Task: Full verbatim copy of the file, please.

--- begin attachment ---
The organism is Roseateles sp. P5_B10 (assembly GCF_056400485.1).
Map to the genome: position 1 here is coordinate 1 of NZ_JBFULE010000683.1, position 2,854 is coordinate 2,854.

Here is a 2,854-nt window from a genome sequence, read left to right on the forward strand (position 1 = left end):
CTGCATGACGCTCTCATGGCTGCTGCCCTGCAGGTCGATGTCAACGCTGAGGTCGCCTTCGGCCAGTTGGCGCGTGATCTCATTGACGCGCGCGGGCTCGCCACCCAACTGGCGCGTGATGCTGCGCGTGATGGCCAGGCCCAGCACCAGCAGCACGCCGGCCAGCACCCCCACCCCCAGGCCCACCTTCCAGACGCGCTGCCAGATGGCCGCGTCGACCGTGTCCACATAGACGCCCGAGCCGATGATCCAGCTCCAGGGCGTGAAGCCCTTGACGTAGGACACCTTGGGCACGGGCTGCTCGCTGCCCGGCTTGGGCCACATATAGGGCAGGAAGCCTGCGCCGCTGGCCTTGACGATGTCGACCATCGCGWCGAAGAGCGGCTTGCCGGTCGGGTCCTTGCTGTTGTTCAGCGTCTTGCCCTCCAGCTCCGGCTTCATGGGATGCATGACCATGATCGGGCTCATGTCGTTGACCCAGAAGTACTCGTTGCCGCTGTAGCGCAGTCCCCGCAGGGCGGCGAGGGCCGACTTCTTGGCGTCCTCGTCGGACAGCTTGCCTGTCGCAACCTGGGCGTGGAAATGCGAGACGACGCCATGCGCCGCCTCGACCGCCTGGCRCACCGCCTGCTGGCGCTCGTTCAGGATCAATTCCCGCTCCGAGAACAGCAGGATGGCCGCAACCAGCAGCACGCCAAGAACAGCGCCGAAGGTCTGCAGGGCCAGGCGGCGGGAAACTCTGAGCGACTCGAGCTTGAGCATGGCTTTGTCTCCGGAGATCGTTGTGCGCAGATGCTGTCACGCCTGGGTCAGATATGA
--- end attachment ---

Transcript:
The organism is Roseateles sp. P5_B10 (assembly GCF_056400485.1).
Map to the genome: position 1 here is coordinate 1 of NZ_JBFULE010000683.1, position 2,854 is coordinate 2,854.

Here is a 2,854-nt window from a genome sequence, read left to right on the forward strand (position 1 = left end):
CTGCATGACGCTCTCATGGCTGCTGCCCTGCAGGTCGATGTCAACGCTGAGGTCGCCTTCGGCCAGTTGGCGCGTGATCTCATTGACGCGCGCGGGCTCGCCACCCAACTGGCGCGTGATGCTGCGCGTGATGGCCAGGCCCAGCACCAGCAGCACGCCGGCCAGCACCCCCACCCCCAGGCCCACCTTCCAGACGCGCTGCCAGATGGCCGCGTCGACCGTGTCCACATAGACGCCCGAGCCGATGATCCAGCTCCAGGGCGTGAAGCCCTTGACGTAGGACACCTTGGGCACGGGCTGCTCGCTGCCCGGCTTGGGCCACATATAGGGCAGGAAGCCTGCGCCGCTGGCCTTGACGATGTCGACCATCGCGWCGAAGAGCGGCTTGCCGGTCGGGTCCTTGCTGTTGTTCAGCGTCTTGCCCTCCAGCTCCGGCTTCATGGGATGCATGACCATGATCGGGCTCATGTCGTTGACCCAGAAGTACTCGTTGCCGCTGTAGCGCAGTCCCCGCAGGGCGGCGAGGGCCGACTTCTTGGCGTCCTCGTCGGACAGCTTGCCTGTCGCAACCTGGGCGTGGAAATGCGAGACGACGCCATGCGCCGCCTCGACCGCCTGGCRCACCGCCTGCTGGCGCTCGTTCAGGATCAATTCCCGCTCCGAGAACAGCAGGATGGCCGCAACCAGCAGCACGCCAAGAACAGCGCCGAAGGTCTGCAGGGCCAGGCGGCGGGAAACTCTGAGCGACTCGAGCTTGAGCATGGCTTTGTCTCCGGAGATCGTTGTGCGCAGATGCTGTCACGCCTGGGTCAGATATGA